Encyclopedia ofChicago
Entries : Outdoor Concerts
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Outdoor Concerts

 

 

 

Outdoor Concerts

Blues Musicians on Maxwell St., c.1950
Outdoor concerts have entertained, edified, and democratized the citizens of Chicago. When not merely providing a focus for summertime recreation, concerts have historically been tied to ethnic community celebration or progressive campaigns to uplift public taste, reform recreation, and instill patriotism. The development of spaces amenable to outdoor concerts, such as neighborhood and larger parks and open-air stadiums, offered increased opportunities to enjoy multiple forms of music, such as classical, blues, jazz, pop/rock, and world music. More than mere entertainment, these concerts have reflected the struggles of urban residents to define the emerging civic culture of the city.

As early as 1851, citizens enjoyed outdoor concerts when the Great Western Band performed in Dearborn Park. After the Civil War, regimental bands filled the summertime air in squares, parks, private picnic grounds, and commercial summer gardens. Immigrant and ethnic groups, most notably Germans, Bohemians, and Poles, organized concerts to celebrate musical traditions, mobilize attention to issues, and express the vitality of their communities.

Entrance to Ravinia, 1931
Philanthropists and municipal officials helped sponsor public concerts in the 1860s in Lincoln Park, and these spread to the South and West Park districts. Concerts attracted thousands of patrons, ranging from members of the upper-middle class who arrived in carriages to “brawny young mechanics and bright-eyed young shop girls” who arrived via public transportation. Leading bandleaders like Hans Balatka and Johnny Hand conducted “popular” works ranging from Verdi to Wagner to Sousa. Concerts included waltzes, quadrilles, and, later, ragtime arrangements, for spectators wishing to dance.

As Chicago urbanized, concert audiences diversified and groups sometimes sparred over appropriate behavior. Park commissioners expected middle-class respectability to prevail but did their best to accommodate differences of musical taste among patrons. In the 1900s and 1910s, municipal outdoor concerts expanded as part of an effort to reform recreation among the residents of Chicago's industrial neighborhoods.

World War I inspired many ethnic groups to organize outdoor concert rallies in parks and at Soldier Field to express love of their homelands and their loyalty to the United States. In 1914 the Civic Music Association promoted “music for the people” in the form of outdoor classical concerts. The association also sponsored “Americanization” public sings in parks and at Navy Pier involving thousands of children and their parents. Commercial amusement parks like White City and Sans Souci featured regular outdoor concerts too.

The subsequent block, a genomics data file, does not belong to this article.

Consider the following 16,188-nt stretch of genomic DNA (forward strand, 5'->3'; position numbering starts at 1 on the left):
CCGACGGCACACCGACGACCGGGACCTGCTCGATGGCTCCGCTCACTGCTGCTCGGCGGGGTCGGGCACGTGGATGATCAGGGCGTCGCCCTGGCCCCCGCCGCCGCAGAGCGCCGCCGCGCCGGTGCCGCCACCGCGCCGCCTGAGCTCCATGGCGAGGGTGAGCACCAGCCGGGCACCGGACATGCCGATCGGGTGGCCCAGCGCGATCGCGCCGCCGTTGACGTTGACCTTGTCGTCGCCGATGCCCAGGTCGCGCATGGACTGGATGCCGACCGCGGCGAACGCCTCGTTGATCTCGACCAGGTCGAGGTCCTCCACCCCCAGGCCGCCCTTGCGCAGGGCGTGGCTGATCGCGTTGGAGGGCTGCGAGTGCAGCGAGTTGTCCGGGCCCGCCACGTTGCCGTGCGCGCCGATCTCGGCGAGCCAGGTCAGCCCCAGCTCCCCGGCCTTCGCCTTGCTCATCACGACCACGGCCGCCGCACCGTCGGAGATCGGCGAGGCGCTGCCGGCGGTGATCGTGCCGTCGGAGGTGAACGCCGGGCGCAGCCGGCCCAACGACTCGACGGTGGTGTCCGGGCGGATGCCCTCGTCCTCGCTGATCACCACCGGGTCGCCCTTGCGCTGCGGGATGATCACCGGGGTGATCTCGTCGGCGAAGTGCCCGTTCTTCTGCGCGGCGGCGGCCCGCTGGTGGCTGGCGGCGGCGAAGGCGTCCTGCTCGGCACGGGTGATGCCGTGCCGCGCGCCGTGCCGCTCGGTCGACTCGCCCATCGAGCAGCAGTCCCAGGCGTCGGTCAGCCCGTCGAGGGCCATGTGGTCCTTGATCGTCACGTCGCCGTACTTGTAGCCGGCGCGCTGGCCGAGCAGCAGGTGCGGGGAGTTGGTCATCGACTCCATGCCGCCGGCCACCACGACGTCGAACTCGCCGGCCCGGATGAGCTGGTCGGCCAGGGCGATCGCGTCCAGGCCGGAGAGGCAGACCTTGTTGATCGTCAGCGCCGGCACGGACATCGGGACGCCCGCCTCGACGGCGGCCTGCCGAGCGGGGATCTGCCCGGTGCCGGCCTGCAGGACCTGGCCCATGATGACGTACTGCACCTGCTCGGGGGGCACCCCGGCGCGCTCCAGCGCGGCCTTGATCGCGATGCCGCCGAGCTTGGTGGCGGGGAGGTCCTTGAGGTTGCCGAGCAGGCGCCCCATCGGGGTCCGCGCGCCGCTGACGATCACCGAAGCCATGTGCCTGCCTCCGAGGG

Despite the persistence of ethnic community concerts, concerts increasingly catered to the population of Chicago-at-large. In the late 1920s, the Chicago Tribune inaugurated a “Chicagoland Music Festival” by invoking a public identification with its imagined community of readers. By the late 1940s, the festival attracted tens of thousands of spectators and radio listeners. To bolster civic morale and aid unemployed musicians during the Great Depression, James C. Petrillo, President of the Chicago Federation of Musicians, helped initiate outdoor concerts in Grant Park, including an annual symphonic series begun in 1935. The WPA Federal Music Project helped sustain outdoor concerts by the Illinois Symphony Orchestra and the Chicago Women's Symphony Orchestra. The Grant Park Symphony and the Petrillo Bandshell were legacies of this public vision.

Racial segregation complicated the history of the outdoor concert as a democratic phenomenon. African Americans often avoided public concerts outside their own neighborhoods. But after the Depression, opportunities for blacks gradually increased. In the 1940s, the American Negro Music Festival annually brought classical and popular musical artists such as Roland Hayes, Louise Burge, Thomas A. Dorsey, and Dorothy Donegan to Soldier Field and Comiskey Park. By the 1970s and 1980s, popular tastes in commercial music helped sustain Chicagofest, which brought national pop, blues, and jazz performers to Navy Pier. The Chicago Jazz, Blues, and Gospel Festivals followed, along with classical and popular concerts in Grant Park and other public city parks. At the opening of the twenty-first century, residents and visitors could enjoy a host of summertime concerts, featuring Celtic and Latin music, reggae, country, and opera.